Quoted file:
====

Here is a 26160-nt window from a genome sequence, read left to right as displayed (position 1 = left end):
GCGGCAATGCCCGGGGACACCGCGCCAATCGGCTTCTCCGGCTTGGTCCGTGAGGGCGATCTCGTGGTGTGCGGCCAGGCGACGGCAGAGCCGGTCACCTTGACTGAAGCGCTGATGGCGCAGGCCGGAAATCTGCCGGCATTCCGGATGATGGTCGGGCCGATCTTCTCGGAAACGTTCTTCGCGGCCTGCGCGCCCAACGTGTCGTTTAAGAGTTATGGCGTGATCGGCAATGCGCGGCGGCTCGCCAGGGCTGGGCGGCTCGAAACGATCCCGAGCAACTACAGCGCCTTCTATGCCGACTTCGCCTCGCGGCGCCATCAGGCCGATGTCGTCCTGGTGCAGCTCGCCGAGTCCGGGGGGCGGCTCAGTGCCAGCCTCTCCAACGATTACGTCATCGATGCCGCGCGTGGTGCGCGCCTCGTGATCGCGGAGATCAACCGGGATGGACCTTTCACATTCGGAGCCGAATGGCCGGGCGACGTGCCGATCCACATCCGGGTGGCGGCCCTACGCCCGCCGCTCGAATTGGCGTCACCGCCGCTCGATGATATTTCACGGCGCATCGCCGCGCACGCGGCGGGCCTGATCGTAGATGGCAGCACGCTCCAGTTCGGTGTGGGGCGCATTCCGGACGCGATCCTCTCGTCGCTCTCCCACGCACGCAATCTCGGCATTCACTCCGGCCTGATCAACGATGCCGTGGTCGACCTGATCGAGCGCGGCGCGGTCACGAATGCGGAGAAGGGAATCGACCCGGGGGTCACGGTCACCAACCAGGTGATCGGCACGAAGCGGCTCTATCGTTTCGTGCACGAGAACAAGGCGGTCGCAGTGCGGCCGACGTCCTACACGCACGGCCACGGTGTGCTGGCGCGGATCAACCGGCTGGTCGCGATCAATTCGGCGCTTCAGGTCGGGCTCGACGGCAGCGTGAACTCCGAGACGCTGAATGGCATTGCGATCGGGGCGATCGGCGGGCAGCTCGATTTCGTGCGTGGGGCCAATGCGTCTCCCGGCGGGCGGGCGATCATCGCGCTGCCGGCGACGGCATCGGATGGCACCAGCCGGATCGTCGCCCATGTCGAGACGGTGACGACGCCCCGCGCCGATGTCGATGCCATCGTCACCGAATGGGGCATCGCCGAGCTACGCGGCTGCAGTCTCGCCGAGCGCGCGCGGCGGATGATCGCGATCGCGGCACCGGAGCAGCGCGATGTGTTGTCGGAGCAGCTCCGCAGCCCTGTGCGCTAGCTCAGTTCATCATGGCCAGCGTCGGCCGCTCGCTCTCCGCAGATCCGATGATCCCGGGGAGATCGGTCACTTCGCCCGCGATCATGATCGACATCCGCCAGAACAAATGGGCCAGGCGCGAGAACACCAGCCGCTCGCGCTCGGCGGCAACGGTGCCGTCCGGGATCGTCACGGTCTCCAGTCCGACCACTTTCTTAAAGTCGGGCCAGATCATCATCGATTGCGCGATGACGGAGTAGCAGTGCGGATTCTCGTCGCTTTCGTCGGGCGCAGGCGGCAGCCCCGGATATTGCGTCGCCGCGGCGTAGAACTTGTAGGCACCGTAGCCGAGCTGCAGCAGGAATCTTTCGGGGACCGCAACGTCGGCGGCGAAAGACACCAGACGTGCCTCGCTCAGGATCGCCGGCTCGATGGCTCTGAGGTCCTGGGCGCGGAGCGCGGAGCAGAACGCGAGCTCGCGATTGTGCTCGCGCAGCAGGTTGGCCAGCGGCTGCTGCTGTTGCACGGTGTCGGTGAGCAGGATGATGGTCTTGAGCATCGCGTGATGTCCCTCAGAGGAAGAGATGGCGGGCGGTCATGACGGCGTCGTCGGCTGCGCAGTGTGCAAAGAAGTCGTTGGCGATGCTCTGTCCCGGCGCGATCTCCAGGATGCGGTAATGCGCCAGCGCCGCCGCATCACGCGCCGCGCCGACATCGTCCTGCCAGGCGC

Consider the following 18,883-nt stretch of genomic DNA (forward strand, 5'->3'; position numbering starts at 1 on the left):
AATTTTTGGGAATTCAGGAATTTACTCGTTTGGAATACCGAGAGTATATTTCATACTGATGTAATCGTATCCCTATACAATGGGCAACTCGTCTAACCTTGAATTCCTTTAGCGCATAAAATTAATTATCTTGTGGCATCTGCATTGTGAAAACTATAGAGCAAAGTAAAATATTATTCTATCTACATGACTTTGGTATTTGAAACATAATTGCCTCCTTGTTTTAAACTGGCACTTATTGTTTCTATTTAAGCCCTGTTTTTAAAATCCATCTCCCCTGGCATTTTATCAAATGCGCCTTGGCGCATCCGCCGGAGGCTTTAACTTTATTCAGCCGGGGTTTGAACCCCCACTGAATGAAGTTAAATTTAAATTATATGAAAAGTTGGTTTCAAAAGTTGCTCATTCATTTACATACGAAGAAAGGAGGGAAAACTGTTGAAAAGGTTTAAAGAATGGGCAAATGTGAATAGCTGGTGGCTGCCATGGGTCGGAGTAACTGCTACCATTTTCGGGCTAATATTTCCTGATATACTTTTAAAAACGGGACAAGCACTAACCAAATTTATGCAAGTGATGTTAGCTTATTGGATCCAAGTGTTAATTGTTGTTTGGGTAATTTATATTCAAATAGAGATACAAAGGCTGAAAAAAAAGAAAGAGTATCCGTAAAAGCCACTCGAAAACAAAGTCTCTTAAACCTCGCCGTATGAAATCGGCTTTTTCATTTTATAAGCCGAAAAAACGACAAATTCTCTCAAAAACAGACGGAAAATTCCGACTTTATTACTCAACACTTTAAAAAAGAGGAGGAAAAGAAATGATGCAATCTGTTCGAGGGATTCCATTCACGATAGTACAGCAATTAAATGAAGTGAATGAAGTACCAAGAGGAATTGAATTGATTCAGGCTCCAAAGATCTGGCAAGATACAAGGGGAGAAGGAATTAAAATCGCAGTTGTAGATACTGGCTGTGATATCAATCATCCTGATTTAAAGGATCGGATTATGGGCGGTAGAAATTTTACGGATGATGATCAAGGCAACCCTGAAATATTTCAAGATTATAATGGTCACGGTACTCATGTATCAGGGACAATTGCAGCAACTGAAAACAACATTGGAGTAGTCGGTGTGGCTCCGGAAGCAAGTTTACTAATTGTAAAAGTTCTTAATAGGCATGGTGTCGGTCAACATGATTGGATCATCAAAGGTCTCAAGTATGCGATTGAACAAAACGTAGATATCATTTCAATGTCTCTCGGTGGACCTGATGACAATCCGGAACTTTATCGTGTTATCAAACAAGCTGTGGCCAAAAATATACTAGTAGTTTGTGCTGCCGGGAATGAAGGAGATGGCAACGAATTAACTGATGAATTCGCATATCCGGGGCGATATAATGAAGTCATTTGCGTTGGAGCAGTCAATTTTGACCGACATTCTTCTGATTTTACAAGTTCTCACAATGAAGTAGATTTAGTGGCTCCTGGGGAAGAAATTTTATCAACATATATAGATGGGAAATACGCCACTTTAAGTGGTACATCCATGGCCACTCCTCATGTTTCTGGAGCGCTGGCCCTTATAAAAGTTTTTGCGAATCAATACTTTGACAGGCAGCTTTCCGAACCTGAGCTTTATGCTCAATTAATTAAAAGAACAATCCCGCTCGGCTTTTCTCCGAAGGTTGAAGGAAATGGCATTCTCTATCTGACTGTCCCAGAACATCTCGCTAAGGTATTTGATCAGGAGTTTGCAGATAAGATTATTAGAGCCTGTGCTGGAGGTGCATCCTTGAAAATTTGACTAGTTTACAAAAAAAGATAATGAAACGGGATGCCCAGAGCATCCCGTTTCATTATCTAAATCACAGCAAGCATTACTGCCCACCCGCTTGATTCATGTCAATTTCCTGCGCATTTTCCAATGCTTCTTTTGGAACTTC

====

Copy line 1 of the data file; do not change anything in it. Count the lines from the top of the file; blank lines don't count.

Here is a 26160-nt window from a genome sequence, read left to right as displayed (position 1 = left end):